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Tony Mon George v. Assistant Controller, Amendments of Patent in Indian Patent Law, Drafting a Patent

The LexCampus Weekly Newsletter No.24
16th June, 2021

Hi,
This week’s judgement is from the Intellectual Property Appellate Board (IPAB), Kolkata Bench which discusses the objection on lack of inventive step of the claims in respect to an invention pertaining to centrifugal separator. This week’s blogpost gives an exhaustive overview of the amendments of patents in the light of statutory provisions of the Patents Act, 1970. This week we continue with the topic of drafting, the Body of Claims.

PATENT CASE LAW SUMMARY

Tony Mon George v. Assistant Controller of Patents & Designs
OA/15/2020/PT/KOL

The appeal before the IPAB was against the order passed by the Controller refusing the grant of patent on the ground of lack of inventiveness over the cited prior arts pertaining to the invention of separation discs with certain spacing elements of centrifugal separator. According to the appellant it is not obvious for a person skilled in the art to arrive at the subject matter of at least one feature of the claim in the impugned application. The court in this case accepted the contention of appellant and held that the subject invention is novel and inventive, setting aside the impugned order. Read more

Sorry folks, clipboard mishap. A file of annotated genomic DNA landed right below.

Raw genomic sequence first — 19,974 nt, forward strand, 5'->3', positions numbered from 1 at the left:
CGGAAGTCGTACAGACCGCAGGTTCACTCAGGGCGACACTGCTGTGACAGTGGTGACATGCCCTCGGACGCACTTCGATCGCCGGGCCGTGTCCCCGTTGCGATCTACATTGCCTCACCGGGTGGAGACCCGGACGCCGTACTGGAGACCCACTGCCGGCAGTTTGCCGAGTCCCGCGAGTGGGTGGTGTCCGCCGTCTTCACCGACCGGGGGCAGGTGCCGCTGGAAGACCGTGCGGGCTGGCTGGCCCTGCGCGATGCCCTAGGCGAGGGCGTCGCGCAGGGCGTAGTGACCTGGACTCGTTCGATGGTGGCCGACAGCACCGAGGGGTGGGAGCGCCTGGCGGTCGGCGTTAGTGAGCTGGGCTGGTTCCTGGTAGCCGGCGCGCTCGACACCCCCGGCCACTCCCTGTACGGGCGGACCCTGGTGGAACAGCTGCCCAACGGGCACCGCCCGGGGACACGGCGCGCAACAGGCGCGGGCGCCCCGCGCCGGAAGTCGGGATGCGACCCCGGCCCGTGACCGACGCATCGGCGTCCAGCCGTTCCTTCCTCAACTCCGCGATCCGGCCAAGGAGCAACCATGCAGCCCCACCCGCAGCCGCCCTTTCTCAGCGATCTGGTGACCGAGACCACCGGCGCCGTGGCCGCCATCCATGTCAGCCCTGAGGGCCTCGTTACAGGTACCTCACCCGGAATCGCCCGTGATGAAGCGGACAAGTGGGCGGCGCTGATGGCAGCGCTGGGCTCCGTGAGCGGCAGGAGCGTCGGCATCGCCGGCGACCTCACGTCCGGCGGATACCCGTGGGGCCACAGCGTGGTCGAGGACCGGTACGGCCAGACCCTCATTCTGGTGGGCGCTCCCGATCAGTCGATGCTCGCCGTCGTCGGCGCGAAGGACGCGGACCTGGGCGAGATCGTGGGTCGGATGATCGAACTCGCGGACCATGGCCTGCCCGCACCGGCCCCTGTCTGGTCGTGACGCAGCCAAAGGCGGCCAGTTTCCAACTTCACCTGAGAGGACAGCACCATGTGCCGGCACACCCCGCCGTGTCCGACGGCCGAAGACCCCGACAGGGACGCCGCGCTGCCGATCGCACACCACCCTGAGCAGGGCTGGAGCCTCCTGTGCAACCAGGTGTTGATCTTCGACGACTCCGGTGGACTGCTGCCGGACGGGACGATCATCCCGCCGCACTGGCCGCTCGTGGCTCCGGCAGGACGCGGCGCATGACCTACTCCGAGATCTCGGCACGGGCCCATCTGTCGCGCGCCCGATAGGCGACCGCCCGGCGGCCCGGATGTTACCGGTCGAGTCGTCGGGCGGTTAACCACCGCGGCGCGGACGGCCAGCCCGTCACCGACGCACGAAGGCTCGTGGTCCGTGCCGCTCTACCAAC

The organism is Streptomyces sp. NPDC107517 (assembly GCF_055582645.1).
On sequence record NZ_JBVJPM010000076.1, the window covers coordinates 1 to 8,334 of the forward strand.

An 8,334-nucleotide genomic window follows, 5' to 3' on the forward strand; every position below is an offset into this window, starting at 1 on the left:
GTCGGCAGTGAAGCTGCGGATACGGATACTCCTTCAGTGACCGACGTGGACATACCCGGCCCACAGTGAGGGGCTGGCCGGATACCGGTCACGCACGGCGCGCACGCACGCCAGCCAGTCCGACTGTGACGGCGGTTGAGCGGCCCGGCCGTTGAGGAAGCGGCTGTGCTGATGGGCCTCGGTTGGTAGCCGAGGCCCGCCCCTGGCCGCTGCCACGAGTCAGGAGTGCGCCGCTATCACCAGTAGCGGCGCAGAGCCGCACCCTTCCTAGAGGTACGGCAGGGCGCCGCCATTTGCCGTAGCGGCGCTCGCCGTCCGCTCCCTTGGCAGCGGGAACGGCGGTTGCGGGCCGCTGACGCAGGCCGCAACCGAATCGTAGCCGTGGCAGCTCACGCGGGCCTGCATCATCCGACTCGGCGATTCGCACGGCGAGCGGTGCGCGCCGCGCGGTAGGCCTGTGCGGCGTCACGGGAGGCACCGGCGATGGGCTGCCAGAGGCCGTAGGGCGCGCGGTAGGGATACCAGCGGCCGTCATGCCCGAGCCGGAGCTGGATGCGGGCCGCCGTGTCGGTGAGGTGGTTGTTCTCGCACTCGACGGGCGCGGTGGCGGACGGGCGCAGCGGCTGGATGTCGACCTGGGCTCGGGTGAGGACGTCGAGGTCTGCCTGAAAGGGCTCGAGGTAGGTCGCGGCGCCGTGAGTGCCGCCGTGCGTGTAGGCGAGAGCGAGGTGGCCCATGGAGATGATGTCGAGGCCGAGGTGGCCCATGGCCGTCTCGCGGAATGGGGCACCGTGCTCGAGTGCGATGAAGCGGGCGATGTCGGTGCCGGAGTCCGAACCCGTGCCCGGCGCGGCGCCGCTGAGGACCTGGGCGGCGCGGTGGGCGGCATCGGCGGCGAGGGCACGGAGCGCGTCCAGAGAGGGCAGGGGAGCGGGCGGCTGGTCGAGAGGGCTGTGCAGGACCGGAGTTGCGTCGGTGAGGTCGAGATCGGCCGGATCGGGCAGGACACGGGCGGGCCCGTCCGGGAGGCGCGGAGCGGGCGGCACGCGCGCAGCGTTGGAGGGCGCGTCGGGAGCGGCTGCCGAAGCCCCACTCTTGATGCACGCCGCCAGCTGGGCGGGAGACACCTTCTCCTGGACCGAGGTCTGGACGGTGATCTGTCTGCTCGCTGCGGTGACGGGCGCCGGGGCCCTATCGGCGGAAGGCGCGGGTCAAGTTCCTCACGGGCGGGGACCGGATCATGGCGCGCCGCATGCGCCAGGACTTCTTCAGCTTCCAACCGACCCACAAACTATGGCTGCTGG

PATENT BLOG

Amendments of Patent in Indian Patent Law

Amendment of a patent may include amendment of patent application, patent specification or other related documents. An applicant must exercise due care while amending a patent so that such changes fall within the ambit of statutory provision laid down by the Act. This blog post explores the provisions in the Patents Act, 1970 with respect to amendment of patent application before and after the grant of Patent. It also specifies the scope within which amendments need to be done. Read more

DRAFTING A PATENT – BODY OF CLAIMS

  1. If there are more than one element in a claim, they may be represented by identifying letters such as (a), (b), (c) etc. in outline before each element is recited to reduce comprehensiveness and easy referencing of elements.
  2. A period appears only at the end of claim.

That’s all folks for this week.

Team LexCampus

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